Yet, as with most stalemates, theirs dissipated when submission finally yielded; and one night, when Bill beheld the cat on the table, he saw not a furball but a friend; not an intrusion but an innocent. And afterward, in fact, it was he who mostly coddled the new member of the family. After dinner Bea would go off to sew, saying in parting only that he should not allow the cat in the suds as he washed the dishes (to which he would whisper something derogatory to his buddy, adding that it was their “little secret”). And invariably the two of them, the dad and his boy, would end up in the den together, inseparable for the rest of the evening, where they would play Bouncy Ball and peek-a-boo, tease the yarn, as well as some ribbon he had found in a box of holiday packing, and finally lay down together on the pull-out couch, where he would knead “Junior’s” scruff as it fell asleep under his chin.
By then Bea had told everyone about Laddie; she felt so proud to be a Mom; and of course everyone couldn’t wait to hold him — although she had immediately set limits as to who would be allowed to at the house and who must wait to elsewhere. Her sister, Katie’s, kids, since both were older than twelve now, were welcome, as were Danny’s and Mikey’s; but Bunny’s and Darling’s, all younger than twelve, either had to wait until she visited or they could meet the cat publicly, such as at the park. She had learned, by process of elimination after many cry scenes, temper tantrums, spilled milks, dirty footprints and other disruptions, that there was an age of intolerance for kids, twelve and younger, and an age of forbearance, teenage and beyond. She was trying on sweaters — liking so much how a green and burgundy button-up complemented Laddie’s coloring to settle on it — when she calculated this family accounting and its protocol; and the first thing she did back home was to write down the names of the ‘Alloweds’ and ‘Not Alloweds.’ And she was just finishing an emphasis on the word Not when she felt — the cat having discovered a housefly — her coffee puddling on her crotch. She yelped, of course. And to gently infuse a lesson, she wiped up the spill with the cat’s scruff....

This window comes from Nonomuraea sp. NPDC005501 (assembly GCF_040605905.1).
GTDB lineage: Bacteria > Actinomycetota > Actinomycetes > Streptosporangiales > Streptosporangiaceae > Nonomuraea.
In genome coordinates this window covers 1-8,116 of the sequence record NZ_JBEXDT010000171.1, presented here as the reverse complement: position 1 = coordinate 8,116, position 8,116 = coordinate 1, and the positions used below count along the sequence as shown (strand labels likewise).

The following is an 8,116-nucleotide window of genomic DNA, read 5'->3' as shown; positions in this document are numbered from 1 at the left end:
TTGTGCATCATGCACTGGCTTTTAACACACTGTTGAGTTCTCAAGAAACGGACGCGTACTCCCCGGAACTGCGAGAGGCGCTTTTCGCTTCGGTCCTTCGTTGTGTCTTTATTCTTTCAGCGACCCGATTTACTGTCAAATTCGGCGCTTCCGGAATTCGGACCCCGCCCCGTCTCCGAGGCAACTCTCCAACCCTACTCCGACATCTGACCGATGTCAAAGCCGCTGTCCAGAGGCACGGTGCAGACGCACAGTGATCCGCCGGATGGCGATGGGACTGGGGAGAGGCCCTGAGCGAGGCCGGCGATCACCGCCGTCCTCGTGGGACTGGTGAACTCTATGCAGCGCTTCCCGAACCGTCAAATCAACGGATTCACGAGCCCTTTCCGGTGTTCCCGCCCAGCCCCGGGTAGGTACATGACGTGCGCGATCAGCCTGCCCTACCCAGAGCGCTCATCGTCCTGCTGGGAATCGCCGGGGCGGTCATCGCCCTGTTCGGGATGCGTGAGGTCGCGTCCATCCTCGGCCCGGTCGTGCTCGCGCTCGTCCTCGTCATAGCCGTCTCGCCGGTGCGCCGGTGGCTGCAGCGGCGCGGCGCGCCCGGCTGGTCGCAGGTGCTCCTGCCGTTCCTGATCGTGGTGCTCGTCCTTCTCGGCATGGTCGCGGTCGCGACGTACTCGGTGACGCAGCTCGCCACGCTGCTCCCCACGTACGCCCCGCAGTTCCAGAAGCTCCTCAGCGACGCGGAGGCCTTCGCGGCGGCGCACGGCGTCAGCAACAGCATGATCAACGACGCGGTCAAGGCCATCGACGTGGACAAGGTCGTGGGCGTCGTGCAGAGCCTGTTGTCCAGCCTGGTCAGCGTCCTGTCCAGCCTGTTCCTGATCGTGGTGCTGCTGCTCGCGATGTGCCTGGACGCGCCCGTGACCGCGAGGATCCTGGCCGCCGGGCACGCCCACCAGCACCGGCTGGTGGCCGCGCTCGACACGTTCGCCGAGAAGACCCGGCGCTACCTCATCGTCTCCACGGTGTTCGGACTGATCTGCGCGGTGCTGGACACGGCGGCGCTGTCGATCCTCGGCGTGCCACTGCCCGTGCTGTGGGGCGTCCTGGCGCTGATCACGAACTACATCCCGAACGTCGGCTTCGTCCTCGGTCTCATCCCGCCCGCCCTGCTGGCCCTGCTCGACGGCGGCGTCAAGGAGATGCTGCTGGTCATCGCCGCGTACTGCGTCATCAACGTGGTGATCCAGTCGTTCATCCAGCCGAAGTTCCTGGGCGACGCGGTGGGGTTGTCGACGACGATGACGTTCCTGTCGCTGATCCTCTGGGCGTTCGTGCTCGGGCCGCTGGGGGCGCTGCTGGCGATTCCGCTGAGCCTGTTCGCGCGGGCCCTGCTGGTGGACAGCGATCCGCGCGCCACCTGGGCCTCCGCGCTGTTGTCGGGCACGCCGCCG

Two days after Bea and Bill made up, he came home to find another cat balled up on the table, this with a gray-striped coat (and a meow-type gargling). Hard-gripping his briefcase and not loosening his tie, he gestured to the animal, timidly, as if it were a lion. When Bea appeared, she matter-of-factly said that Laddie had needed a sister, then formally introduced her husband to Lily, who hissed. “Is it fixed?” he said. “Spayed,” she corrected, “yes.”